Dear Gemba Coach,
How do you protect jobs while reducing lines and shifts?
That’s a real issue, and it doesn’t have a single answer. To be honest, the question hasn’t come up in practice that much, but it can, particularly when sales and operations are separated, and operations practices lean, but not sales.
True, real lean practice is about accelerating turns, so reducing inventories by increasing delivery frequency and reducing batches, which generally releases capacity as well as making the entire system more efficient. So what should we do with available capacity? Machines – just keep them idle, sell them if you can, or scrap them. People?
The question doesn’t come up so much because lean typically takes a few semesters to deliver sizeable changes. Early results come right away, but the organizational implications of this low hanging fruit are harder to come by, as management must figure our the “why?” of these results and draw the right conclusions and change their own management practices (unfortunately, in many cases, this shift from spot results to system results by a change of management choices never happens). This deeper change takes from one to three years.
In that period of time, natural turnover tends to compensate for positions being freed up by the improvement initiatives. Positions might be reduced, but not actual jobs for people. Then, most companies work with temps, and temporary positions can be reduced as well.
When senior managers draw the lessons from the early kaizen efforts and see the potential to transform the entire business they’re also pretty quick to see this will release free capacity that will now need to be filled up to avoid having to lay off any one. The obvious answer is: more sales.
Price vs. Product
At first, some of this happens naturally as better delivery and quality boost sales. But this early peak soon begs the real questions:
- Should we transfer some of the lean gains to customers and lower prices to generate volume? Not an easy question since lean transformations are rarely that neet and it takes time to figure how performance improvement translates into cost calculations. In my experience, this doesn’t happen by deciding to reduce price to go after more customers, but more by being able to align our prices to market conditions – the pressure was already there, and this means less lost business because of higher prices.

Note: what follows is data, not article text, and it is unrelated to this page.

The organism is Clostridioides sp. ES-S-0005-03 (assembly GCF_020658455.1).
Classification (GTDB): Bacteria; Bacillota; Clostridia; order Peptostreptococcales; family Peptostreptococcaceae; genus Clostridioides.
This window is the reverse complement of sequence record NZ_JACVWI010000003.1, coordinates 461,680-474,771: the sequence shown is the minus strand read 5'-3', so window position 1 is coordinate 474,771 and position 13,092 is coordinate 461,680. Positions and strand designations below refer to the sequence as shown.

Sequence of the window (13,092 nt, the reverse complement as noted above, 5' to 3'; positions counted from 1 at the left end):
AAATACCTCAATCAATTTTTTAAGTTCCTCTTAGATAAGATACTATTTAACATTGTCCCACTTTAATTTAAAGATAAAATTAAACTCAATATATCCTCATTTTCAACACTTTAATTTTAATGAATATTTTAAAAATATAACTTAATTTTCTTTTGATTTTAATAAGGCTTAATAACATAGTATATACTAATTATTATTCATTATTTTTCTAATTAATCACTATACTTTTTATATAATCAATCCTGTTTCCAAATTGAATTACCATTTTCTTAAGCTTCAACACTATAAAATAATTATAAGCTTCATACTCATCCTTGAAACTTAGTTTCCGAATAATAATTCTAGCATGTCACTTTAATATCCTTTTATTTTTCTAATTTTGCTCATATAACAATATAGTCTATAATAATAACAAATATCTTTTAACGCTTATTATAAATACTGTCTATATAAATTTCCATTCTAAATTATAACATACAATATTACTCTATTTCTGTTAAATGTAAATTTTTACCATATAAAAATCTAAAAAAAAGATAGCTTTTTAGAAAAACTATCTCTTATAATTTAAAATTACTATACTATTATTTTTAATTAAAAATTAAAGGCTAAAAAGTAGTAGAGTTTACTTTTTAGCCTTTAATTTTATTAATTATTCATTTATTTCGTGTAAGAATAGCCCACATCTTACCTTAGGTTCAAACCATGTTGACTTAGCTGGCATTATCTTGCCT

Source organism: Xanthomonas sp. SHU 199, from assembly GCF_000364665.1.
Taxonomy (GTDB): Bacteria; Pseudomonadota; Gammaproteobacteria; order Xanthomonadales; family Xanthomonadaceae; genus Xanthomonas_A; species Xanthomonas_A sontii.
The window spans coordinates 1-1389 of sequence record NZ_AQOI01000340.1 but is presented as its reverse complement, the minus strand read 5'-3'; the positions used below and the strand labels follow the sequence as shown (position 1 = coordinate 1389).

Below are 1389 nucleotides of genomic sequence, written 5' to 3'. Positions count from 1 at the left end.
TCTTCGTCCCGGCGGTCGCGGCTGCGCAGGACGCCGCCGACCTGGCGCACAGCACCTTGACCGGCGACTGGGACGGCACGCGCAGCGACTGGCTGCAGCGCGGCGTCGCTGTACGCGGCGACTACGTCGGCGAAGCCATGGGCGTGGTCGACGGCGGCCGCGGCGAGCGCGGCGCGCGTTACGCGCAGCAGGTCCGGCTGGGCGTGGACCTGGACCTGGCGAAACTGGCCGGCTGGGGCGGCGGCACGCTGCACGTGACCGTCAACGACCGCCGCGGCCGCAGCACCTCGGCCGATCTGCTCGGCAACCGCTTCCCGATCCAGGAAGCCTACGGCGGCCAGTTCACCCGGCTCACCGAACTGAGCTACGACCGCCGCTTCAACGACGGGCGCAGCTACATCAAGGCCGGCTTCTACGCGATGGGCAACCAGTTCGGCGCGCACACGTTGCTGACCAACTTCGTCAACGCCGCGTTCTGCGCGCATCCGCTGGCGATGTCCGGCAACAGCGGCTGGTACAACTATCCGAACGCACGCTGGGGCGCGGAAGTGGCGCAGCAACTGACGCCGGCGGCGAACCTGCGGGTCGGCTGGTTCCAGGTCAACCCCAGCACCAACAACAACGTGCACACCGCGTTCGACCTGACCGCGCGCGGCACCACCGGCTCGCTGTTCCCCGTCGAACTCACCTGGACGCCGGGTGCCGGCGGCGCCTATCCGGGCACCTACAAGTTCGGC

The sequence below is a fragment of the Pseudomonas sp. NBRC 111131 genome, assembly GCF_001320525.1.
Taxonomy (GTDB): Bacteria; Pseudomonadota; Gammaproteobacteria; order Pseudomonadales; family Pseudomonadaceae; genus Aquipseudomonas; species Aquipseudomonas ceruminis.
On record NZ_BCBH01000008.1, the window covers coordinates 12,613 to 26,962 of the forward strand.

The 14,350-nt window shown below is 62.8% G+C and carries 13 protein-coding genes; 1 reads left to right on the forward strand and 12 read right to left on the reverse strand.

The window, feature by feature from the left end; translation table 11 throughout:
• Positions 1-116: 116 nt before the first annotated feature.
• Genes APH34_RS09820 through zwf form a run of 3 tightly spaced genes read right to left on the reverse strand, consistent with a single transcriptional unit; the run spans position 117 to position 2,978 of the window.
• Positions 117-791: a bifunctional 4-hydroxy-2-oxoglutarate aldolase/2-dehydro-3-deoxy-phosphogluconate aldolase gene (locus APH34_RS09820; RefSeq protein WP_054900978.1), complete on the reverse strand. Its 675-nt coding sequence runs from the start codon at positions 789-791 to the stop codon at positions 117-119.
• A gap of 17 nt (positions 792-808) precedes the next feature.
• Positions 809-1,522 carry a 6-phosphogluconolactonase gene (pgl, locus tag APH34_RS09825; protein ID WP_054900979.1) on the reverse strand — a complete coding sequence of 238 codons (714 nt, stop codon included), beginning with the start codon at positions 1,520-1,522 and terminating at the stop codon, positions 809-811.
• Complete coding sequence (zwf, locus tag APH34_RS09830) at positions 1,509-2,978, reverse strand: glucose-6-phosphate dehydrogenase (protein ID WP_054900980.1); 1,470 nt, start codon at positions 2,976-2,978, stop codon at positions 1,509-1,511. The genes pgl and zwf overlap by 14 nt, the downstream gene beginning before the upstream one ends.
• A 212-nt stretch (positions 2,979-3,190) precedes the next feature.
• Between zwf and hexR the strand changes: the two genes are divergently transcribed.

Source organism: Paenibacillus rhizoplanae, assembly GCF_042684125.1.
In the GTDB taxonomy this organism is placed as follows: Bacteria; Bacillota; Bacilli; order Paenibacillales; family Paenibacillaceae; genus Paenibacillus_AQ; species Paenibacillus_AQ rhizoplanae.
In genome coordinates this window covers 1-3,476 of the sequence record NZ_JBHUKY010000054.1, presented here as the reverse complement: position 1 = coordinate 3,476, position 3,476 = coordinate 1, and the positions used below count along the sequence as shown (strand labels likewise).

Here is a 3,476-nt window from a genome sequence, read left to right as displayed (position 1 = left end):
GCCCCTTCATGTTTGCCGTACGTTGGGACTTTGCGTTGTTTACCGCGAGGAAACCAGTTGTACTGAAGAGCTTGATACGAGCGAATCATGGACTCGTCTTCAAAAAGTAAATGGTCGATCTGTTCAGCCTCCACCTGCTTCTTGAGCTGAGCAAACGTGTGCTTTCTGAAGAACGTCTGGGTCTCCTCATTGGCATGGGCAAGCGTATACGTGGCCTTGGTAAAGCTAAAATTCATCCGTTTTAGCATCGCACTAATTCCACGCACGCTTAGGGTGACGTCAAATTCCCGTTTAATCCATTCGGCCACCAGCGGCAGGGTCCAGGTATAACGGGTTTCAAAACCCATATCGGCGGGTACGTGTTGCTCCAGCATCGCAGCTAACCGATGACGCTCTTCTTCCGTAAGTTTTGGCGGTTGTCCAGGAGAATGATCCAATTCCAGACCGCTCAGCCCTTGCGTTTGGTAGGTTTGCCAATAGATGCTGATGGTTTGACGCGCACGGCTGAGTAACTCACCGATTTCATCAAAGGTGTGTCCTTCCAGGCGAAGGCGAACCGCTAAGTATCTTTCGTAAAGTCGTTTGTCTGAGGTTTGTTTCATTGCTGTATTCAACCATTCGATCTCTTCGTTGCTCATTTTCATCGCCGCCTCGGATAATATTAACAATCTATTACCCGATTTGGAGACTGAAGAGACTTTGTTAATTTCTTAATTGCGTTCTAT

- Should we increase our product offering in order to sustain our prices and get more orders? This is the path companies I know generally try to take. This means a hard-nosed review of what products actually do for customers and how to improve both performance and features to make them more attractive.
In both cases, the key to your question lies in the ability to see lean across the full company. In case one, from operations to sales in order to translate quality improvement into selling points, and in case two from operations to engineering in order to translate greater flexibility in the ability to broaden the range and offer new alternatives for customers.
Protecting jobs is probably not the best way to frame the problem – if you start with the idea of protecting jobs, you’ll probably end up fighting on the side of the status quo, and the lean transformation won’t happen – the business will not become more competitive and jobs will be more at risk than ever.
Save Jobs by Creating Jobs
Nothing is ever static – the only way in business to save jobs is to create jobs, which means helping more customers with the service or product you provide. This, in turn, means seeing lean as a full business strategy, not a static local improvement method. To really see lean, you must look at customer value, value analysis, and value engineering:
- What do customers really value: what benefits do they get from working with you at what price – how can either benefits be increased or prices lowered?
- How can you improve value in today’s contracts? Using lean tools to improve value right now will tell you what customers are really looking for in your offer.
- How can you leverage this learning to improve future contracts? How can you design more value in your product or service to grow organically and convince customers to continue to purchase.
Sales are no longer about sales, but about resale – customers mostly have everything anyhow and switching costs are lower and lower. What can we do to convince them to repurchase with us? We need to provide more of what they like – which means that we need to change, all the time. Jobs can’t be protected because jobs need to evolve in order to continue to follow customers. People, however, can be assured of stable employment conditions if we find the way to grow the business by delivering more value.
Reducing line and shifts on product A might be necessary to fit production pace with sales pace. Overall, prospering means being to be able to shift seamlessly resources to product B, which entails (1) sales of product B and (2) the flexibility of producing both A and B on the same resources, which takes us back to increasing turns by improving flexibility.
What kind of lean are you looking at: are you seeking static optimizations here and there? Yes, local productivity improvement can put jobs at risk, particularly if done narrowly with the objective of reducing costs.
Lean as a full business strategy, however, will consider freeing capacity and growing sales as one and the same problem, two sides of the same coin. Lean thinking is explicit in starting with customer value, then looking at improving flexibility in value streams, then accelerating flows, then establishing pull to work at this daily, which creates opportunity for kaizen and to seek perfection. Perfection is not a steady state, it’s a dynamic value proposition.